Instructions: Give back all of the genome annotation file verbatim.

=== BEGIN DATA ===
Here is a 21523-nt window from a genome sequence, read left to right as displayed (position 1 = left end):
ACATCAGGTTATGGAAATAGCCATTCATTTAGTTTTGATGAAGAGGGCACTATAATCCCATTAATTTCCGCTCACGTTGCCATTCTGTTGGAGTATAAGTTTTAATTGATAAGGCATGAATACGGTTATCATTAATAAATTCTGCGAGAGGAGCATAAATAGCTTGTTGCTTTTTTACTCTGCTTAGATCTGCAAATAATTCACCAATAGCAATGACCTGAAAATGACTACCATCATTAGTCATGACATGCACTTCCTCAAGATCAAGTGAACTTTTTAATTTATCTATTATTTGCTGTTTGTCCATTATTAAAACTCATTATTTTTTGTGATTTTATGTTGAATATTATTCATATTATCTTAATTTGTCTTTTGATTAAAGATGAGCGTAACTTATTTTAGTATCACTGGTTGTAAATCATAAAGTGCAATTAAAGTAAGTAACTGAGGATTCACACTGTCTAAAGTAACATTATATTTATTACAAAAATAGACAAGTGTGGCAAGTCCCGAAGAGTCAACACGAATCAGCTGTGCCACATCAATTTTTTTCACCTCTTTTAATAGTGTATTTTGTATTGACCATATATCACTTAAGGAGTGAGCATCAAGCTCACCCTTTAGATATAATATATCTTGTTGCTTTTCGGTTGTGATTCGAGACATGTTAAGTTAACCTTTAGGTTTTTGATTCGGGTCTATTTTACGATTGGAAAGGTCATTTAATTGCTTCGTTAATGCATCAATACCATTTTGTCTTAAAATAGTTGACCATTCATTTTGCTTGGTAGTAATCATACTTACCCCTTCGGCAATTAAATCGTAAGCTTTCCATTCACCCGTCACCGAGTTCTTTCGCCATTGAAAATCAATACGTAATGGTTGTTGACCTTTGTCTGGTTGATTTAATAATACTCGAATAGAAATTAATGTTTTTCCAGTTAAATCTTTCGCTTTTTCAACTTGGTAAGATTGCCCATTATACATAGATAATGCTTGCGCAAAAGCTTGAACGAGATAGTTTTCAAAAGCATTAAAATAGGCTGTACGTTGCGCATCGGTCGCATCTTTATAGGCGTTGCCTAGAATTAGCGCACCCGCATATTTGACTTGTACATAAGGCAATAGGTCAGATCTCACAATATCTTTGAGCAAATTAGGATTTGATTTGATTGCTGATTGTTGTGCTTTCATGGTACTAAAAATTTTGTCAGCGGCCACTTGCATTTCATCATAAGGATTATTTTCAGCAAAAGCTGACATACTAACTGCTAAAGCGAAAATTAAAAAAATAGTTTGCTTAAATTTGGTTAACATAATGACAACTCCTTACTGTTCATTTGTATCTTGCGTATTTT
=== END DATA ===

Here is a 21523-nt window from a genome sequence, read left to right as displayed (position 1 = left end):
ACATCAGGTTATGGAAATAGCCATTCATTTAGTTTTGATGAAGAGGGCACTATAATCCCATTAATTTCCGCTCACGTTGCCATTCTGTTGGAGTATAAGTTTTAATTGATAAGGCATGAATACGGTTATCATTAATAAATTCTGCGAGAGGAGCATAAATAGCTTGTTGCTTTTTTACTCTGCTTAGATCTGCAAATAATTCACCAATAGCAATGACCTGAAAATGACTACCATCATTAGTCATGACATGCACTTCCTCAAGATCAAGTGAACTTTTTAATTTATCTATTATTTGCTGTTTGTCCATTATTAAAACTCATTATTTTTTGTGATTTTATGTTGAATATTATTCATATTATCTTAATTTGTCTTTTGATTAAAGATGAGCGTAACTTATTTTAGTATCACTGGTTGTAAATCATAAAGTGCAATTAAAGTAAGTAACTGAGGATTCACACTGTCTAAAGTAACATTATATTTATTACAAAAATAGACAAGTGTGGCAAGTCCCGAAGAGTCAACACGAATCAGCTGTGCCACATCAATTTTTTTCACCTCTTTTAATAGTGTATTTTGTATTGACCATATATCACTTAAGGAGTGAGCATCAAGCTCACCCTTTAGATATAATATATCTTGTTGCTTTTCGGTTGTGATTCGAGACATGTTAAGTTAACCTTTAGGTTTTTGATTCGGGTCTATTTTACGATTGGAAAGGTCATTTAATTGCTTCGTTAATGCATCAATACCATTTTGTCTTAAAATAGTTGACCATTCATTTTGCTTGGTAGTAATCATACTTACCCCTTCGGCAATTAAATCGTAAGCTTTCCATTCACCCGTCACCGAGTTCTTTCGCCATTGAAAATCAATACGTAATGGTTGTTGACCTTTGTCTGGTTGATTTAATAATACTCGAATAGAAATTAATGTTTTTCCAGTTAAATCTTTCGCTTTTTCAACTTGGTAAGATTGCCCATTATACATAGATAATGCTTGCGCAAAAGCTTGAACGAGATAGTTTTCAAAAGCATTAAAATAGGCTGTACGTTGCGCATCGGTCGCATCTTTATAGGCGTTGCCTAGAATTAGCGCACCCGCATATTTGACTTGTACATAAGGCAATAGGTCAGATCTCACAATATCTTTGAGCAAATTAGGATTTGATTTGATTGCTGATTGTTGTGCTTTCATGGTACTAAAAATTTTGTCAGCGGCCACTTGCATTTCATCATAAGGATTATTTTCAGCAAAAGCTGACATACTAACTGCTAAAGCGAAAATTAAAAAAATAGTTTGCTTAAATTTGGTTAACATAATGACAACTCCTTACTGTTCATTTGTATCTTGCGTATTTT